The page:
Digital currencies could supersede bank accounts as low-interest rates make them increasingly obsolete.
That’s the view of Massimo Buonomo, the UN’s global blockchain expert, who added that digital currencies, particularly central bank digital currencies (CBDCs), could soon “eliminate the need for a bank account” altogether.
Speaking on an online panel discussing the future post-coronavirus global economic order on Thursday, Buonomo said banks and credit cards have long enjoyed a duopoly on digital payments, but the advent of digital currencies means users could sidestep them entirely.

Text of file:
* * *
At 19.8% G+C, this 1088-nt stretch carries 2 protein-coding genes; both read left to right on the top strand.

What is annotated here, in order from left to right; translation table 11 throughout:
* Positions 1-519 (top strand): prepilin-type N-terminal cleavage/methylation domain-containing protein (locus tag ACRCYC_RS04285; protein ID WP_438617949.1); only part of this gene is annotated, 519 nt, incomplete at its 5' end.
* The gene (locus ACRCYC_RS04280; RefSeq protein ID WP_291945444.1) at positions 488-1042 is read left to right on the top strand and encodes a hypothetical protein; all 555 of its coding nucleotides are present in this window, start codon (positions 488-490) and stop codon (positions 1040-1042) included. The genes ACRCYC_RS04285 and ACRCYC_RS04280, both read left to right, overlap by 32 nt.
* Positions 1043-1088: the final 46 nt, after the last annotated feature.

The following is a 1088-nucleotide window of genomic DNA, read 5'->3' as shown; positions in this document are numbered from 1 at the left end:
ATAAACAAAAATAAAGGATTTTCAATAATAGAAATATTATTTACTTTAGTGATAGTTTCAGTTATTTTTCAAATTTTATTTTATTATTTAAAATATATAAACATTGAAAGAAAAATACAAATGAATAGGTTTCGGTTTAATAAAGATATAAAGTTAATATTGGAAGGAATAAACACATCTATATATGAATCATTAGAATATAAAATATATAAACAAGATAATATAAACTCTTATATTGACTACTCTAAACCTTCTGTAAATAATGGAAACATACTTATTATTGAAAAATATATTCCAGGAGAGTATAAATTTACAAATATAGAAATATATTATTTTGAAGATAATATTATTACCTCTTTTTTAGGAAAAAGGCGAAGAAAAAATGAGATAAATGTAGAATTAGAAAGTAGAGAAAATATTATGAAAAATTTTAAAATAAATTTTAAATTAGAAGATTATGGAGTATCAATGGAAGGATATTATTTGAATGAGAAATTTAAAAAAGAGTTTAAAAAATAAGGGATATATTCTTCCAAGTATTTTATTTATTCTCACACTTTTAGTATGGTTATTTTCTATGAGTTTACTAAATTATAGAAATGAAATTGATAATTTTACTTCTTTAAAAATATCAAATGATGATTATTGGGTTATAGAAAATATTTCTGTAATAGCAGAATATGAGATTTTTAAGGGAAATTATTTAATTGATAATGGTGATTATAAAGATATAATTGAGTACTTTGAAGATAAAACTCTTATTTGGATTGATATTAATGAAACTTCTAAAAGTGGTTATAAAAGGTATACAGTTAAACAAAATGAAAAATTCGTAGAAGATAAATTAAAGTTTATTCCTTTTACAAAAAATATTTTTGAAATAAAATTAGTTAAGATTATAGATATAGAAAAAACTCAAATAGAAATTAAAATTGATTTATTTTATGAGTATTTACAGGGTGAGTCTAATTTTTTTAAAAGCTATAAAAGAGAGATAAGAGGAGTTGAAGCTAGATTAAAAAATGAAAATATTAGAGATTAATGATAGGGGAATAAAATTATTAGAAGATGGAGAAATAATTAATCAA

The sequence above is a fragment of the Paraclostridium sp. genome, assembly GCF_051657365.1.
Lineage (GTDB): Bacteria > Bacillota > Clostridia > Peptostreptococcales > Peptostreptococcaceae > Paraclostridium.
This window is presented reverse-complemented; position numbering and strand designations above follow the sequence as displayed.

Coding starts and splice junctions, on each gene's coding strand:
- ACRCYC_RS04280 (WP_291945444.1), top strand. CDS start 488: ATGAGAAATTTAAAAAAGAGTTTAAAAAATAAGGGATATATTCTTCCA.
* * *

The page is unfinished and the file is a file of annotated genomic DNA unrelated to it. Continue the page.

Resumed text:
Low-interest rates, enforced by central banks to encourage more borrowing, may expedite the process, he said, as they incentivize account holders to hunt for returns elsewhere. The Bank of England, for example, is taking interest rates into negative territory, meaning savers would pay the banks to hold money in their bank accounts. U.S. President Donald Trump recently pushed for negative rates,
According to Buonomo, interest rates were the one remaining killer app for bank accounts. But they are in danger of becoming obsolete in the face of digital currencies, which can process electronic payments just as easily.
“Those who are going to suffer the most [from digital currencies] are the credit card processing companies and the banks because, in the current interest rate environment, your [only] advantage of having a bank account is that it enables digital payments,” he said.